The Western is violence. The Western is death. “Death is the predominant element of the westerner’s world view, death of a certain kind, that is, death understood in a certain way,” states Peter A. French. What kind of death does the westerner seek? Which Homeric end could claim his life? The heroic showdown, the bloody last stand, or the ignominy of being gunned down like a dog in the street?
TV comedy has a woman problem.
TV comedy has a woman problem. The representation of women in comedy in general is depressingly low, and it’s especially obvious on television, where most of the faces people see on screen are not only male, but white. In 2010, women’s site Jezebel called out The Daily Show for the lack of women on screen and in the writer’s room, arguing that while the show was progressive, groundbreaking, and hilarious in many ways, ultimately, the lack of women was a noticeable and profound slap in the face. The show’s female staffers responded publicly, but their response didn’t address the larger issue: why were so few of the show’s correspondents women?
New songs by Say Lou Lou, Sky Ferreira, Tennis, VV Brown and Trouble Maker
Sky Ferreira – “I Blame Myself”
American electropop singer Sky Ferreira has had quite a journey getting to her debut album. Still, Night Time, My Time has finally arrived after teaser singles for an interminable three years. It is, sorry to say, a bit of a mixed bag, but “I Blame Myself” is pure pop perfection, featuring a crisp breakbeat and lyrics critiquing the audience for equating art with the person itself. A bold move for a debut album, but perhaps unsurprising given its long gestation. “I blame myself for my reputation” finds Ferreira hoisted by her own petard, and beautifully so.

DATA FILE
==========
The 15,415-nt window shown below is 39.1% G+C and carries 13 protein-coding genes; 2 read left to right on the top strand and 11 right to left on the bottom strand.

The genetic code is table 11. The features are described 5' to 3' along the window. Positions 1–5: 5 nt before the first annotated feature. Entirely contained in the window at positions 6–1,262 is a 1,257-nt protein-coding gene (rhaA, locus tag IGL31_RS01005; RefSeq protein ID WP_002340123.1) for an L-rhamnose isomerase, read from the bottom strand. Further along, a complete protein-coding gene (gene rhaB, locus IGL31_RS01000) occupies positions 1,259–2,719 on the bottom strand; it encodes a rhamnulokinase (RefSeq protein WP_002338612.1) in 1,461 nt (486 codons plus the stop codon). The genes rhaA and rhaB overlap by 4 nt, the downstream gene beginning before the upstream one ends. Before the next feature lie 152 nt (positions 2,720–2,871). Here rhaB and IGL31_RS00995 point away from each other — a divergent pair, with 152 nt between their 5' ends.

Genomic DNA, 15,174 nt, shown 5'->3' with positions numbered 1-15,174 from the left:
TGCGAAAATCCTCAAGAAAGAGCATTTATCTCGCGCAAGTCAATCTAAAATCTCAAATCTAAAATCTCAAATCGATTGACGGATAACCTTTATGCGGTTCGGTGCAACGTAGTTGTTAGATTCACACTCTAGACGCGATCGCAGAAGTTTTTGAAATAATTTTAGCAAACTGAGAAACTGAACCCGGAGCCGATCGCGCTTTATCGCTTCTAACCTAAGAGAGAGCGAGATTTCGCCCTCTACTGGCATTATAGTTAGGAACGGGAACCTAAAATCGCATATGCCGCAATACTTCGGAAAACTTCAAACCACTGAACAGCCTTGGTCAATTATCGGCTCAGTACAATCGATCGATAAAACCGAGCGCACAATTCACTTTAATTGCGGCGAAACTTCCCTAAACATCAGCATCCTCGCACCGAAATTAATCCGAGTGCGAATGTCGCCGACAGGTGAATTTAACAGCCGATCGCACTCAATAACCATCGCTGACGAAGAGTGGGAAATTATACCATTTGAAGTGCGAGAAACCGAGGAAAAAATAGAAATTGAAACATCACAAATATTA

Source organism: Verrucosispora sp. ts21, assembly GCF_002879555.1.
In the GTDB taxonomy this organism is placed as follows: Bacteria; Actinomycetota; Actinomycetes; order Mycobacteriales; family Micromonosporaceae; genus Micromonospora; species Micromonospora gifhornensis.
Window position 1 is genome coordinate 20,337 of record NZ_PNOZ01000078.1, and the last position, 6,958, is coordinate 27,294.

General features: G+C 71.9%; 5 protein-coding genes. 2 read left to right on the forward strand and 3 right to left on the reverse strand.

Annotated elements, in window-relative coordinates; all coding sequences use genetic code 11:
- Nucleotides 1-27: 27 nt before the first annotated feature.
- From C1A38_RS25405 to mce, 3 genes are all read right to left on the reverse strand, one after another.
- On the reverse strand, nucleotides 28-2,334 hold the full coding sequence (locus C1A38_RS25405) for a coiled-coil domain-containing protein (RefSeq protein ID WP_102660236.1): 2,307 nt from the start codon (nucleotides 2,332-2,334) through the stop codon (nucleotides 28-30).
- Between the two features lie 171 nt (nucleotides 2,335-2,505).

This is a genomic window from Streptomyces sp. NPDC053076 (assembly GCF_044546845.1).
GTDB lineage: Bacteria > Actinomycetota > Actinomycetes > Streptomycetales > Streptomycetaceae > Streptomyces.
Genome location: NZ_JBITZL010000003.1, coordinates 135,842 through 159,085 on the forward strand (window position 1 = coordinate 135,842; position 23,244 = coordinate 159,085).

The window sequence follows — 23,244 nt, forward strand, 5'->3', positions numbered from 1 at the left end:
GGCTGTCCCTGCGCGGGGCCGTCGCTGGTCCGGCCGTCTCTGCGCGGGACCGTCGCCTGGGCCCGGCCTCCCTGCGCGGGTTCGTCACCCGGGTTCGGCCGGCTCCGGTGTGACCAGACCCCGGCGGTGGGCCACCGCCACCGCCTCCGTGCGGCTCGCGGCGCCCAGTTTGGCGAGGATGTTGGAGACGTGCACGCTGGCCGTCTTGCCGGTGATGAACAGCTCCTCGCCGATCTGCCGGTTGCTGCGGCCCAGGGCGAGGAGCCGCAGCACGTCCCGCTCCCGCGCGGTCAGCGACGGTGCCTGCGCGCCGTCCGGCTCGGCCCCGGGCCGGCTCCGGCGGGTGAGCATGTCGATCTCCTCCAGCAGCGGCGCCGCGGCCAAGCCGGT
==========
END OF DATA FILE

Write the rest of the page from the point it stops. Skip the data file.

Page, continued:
Why hasn’t food security become a major rallying point for feminism and social justice movements in the United States?
Could you eat on a budget of just $1.40 per meal?
On 1 November, one in seven people living in the US woke up to a dramatically changed food budget, courtesy of the expiration of an aid extension in the Relief Act of 2009. People relying on the Supplemental Nutrition Assistance Program (SNAP) found that they would be receiving much less per month, with the possibility of even deeper cuts in the future depending on Congressional wrangling. Cuts ranged from $11 USD to $36 USD, depending on family size, which may not sound significant to those with stable incomes living in a state of food security, but could mean the world to low-income people.
Global Comment © 2012 | Design & Developed by : Slate